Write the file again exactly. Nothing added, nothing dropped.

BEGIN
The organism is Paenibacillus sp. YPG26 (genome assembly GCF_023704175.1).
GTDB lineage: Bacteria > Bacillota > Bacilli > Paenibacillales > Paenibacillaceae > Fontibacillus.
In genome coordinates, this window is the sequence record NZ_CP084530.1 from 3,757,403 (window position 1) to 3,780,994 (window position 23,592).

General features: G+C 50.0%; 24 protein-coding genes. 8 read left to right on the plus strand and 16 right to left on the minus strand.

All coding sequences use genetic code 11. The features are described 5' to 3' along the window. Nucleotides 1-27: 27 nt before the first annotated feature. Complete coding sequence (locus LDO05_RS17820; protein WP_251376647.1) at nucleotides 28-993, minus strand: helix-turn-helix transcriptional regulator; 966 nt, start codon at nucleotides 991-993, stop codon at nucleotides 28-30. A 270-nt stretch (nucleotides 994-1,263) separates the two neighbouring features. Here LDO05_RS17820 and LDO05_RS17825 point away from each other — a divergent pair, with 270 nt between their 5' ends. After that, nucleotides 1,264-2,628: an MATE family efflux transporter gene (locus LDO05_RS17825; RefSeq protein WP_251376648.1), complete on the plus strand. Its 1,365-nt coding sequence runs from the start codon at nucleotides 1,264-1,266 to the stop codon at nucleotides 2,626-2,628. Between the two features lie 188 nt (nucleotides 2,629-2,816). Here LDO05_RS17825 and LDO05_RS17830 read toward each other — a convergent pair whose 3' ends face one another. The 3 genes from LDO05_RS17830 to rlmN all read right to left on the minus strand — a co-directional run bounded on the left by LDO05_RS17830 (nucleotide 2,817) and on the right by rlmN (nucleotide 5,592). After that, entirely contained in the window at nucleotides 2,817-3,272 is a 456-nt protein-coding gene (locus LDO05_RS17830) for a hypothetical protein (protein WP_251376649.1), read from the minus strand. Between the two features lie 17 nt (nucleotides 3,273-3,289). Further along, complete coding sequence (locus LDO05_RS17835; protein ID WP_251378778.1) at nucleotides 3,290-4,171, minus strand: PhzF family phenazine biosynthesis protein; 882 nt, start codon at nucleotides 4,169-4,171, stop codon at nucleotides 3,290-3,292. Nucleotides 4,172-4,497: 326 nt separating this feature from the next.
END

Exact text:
The organism is Paenibacillus sp. YPG26 (genome assembly GCF_023704175.1).
GTDB lineage: Bacteria > Bacillota > Bacilli > Paenibacillales > Paenibacillaceae > Fontibacillus.
In genome coordinates, this window is the sequence record NZ_CP084530.1 from 3,757,403 (window position 1) to 3,780,994 (window position 23,592).

General features: G+C 50.0%; 24 protein-coding genes. 8 read left to right on the plus strand and 16 right to left on the minus strand.

All coding sequences use genetic code 11. The features are described 5' to 3' along the window. Nucleotides 1-27: 27 nt before the first annotated feature. Complete coding sequence (locus LDO05_RS17820; protein WP_251376647.1) at nucleotides 28-993, minus strand: helix-turn-helix transcriptional regulator; 966 nt, start codon at nucleotides 991-993, stop codon at nucleotides 28-30. A 270-nt stretch (nucleotides 994-1,263) separates the two neighbouring features. Here LDO05_RS17820 and LDO05_RS17825 point away from each other — a divergent pair, with 270 nt between their 5' ends. After that, nucleotides 1,264-2,628: an MATE family efflux transporter gene (locus LDO05_RS17825; RefSeq protein WP_251376648.1), complete on the plus strand. Its 1,365-nt coding sequence runs from the start codon at nucleotides 1,264-1,266 to the stop codon at nucleotides 2,626-2,628. Between the two features lie 188 nt (nucleotides 2,629-2,816). Here LDO05_RS17825 and LDO05_RS17830 read toward each other — a convergent pair whose 3' ends face one another. The 3 genes from LDO05_RS17830 to rlmN all read right to left on the minus strand — a co-directional run bounded on the left by LDO05_RS17830 (nucleotide 2,817) and on the right by rlmN (nucleotide 5,592). After that, entirely contained in the window at nucleotides 2,817-3,272 is a 456-nt protein-coding gene (locus LDO05_RS17830) for a hypothetical protein (protein WP_251376649.1), read from the minus strand. Between the two features lie 17 nt (nucleotides 3,273-3,289). Further along, complete coding sequence (locus LDO05_RS17835; protein ID WP_251378778.1) at nucleotides 3,290-4,171, minus strand: PhzF family phenazine biosynthesis protein; 882 nt, start codon at nucleotides 4,169-4,171, stop codon at nucleotides 3,290-3,292. Nucleotides 4,172-4,497: 326 nt separating this feature from the next.